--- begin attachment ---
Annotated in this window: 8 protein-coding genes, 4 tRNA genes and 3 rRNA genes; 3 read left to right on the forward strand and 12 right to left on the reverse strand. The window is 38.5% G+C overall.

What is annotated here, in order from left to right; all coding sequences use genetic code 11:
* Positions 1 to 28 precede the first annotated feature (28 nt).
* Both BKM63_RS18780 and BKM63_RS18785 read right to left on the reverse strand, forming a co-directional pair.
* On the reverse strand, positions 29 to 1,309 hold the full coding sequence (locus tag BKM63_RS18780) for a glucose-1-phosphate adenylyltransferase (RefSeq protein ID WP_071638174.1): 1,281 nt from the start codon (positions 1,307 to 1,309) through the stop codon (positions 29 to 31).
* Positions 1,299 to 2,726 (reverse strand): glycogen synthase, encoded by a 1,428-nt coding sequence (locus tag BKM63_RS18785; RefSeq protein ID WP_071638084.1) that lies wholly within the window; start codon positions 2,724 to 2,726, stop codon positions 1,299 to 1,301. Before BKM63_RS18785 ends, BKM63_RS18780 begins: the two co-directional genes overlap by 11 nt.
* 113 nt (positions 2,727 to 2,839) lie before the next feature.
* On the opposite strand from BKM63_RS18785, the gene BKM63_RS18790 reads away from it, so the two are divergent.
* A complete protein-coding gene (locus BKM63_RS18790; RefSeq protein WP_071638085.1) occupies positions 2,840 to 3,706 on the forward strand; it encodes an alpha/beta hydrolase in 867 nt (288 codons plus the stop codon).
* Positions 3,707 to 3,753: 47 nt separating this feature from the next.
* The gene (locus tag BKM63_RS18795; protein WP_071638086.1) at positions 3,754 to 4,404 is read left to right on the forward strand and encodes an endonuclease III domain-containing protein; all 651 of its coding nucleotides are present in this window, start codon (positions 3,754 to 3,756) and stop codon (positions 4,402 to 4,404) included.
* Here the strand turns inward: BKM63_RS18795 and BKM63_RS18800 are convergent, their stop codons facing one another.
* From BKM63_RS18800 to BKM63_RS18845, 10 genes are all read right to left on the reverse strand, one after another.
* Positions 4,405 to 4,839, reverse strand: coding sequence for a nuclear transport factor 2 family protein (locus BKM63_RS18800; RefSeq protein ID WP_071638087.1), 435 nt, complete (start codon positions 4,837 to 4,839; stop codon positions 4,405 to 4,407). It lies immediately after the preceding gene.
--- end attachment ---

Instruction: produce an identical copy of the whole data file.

Annotated in this window: 8 protein-coding genes, 4 tRNA genes and 3 rRNA genes; 3 read left to right on the forward strand and 12 right to left on the reverse strand. The window is 38.5% G+C overall.

What is annotated here, in order from left to right; all coding sequences use genetic code 11:
* Positions 1 to 28 precede the first annotated feature (28 nt).
* Both BKM63_RS18780 and BKM63_RS18785 read right to left on the reverse strand, forming a co-directional pair.
* On the reverse strand, positions 29 to 1,309 hold the full coding sequence (locus tag BKM63_RS18780) for a glucose-1-phosphate adenylyltransferase (RefSeq protein ID WP_071638174.1): 1,281 nt from the start codon (positions 1,307 to 1,309) through the stop codon (positions 29 to 31).
* Positions 1,299 to 2,726 (reverse strand): glycogen synthase, encoded by a 1,428-nt coding sequence (locus tag BKM63_RS18785; RefSeq protein ID WP_071638084.1) that lies wholly within the window; start codon positions 2,724 to 2,726, stop codon positions 1,299 to 1,301. Before BKM63_RS18785 ends, BKM63_RS18780 begins: the two co-directional genes overlap by 11 nt.
* 113 nt (positions 2,727 to 2,839) lie before the next feature.
* On the opposite strand from BKM63_RS18785, the gene BKM63_RS18790 reads away from it, so the two are divergent.
* A complete protein-coding gene (locus BKM63_RS18790; RefSeq protein WP_071638085.1) occupies positions 2,840 to 3,706 on the forward strand; it encodes an alpha/beta hydrolase in 867 nt (288 codons plus the stop codon).
* Positions 3,707 to 3,753: 47 nt separating this feature from the next.
* The gene (locus tag BKM63_RS18795; protein WP_071638086.1) at positions 3,754 to 4,404 is read left to right on the forward strand and encodes an endonuclease III domain-containing protein; all 651 of its coding nucleotides are present in this window, start codon (positions 3,754 to 3,756) and stop codon (positions 4,402 to 4,404) included.
* Here the strand turns inward: BKM63_RS18795 and BKM63_RS18800 are convergent, their stop codons facing one another.
* From BKM63_RS18800 to BKM63_RS18845, 10 genes are all read right to left on the reverse strand, one after another.
* Positions 4,405 to 4,839, reverse strand: coding sequence for a nuclear transport factor 2 family protein (locus BKM63_RS18800; RefSeq protein ID WP_071638087.1), 435 nt, complete (start codon positions 4,837 to 4,839; stop codon positions 4,405 to 4,407). It lies immediately after the preceding gene.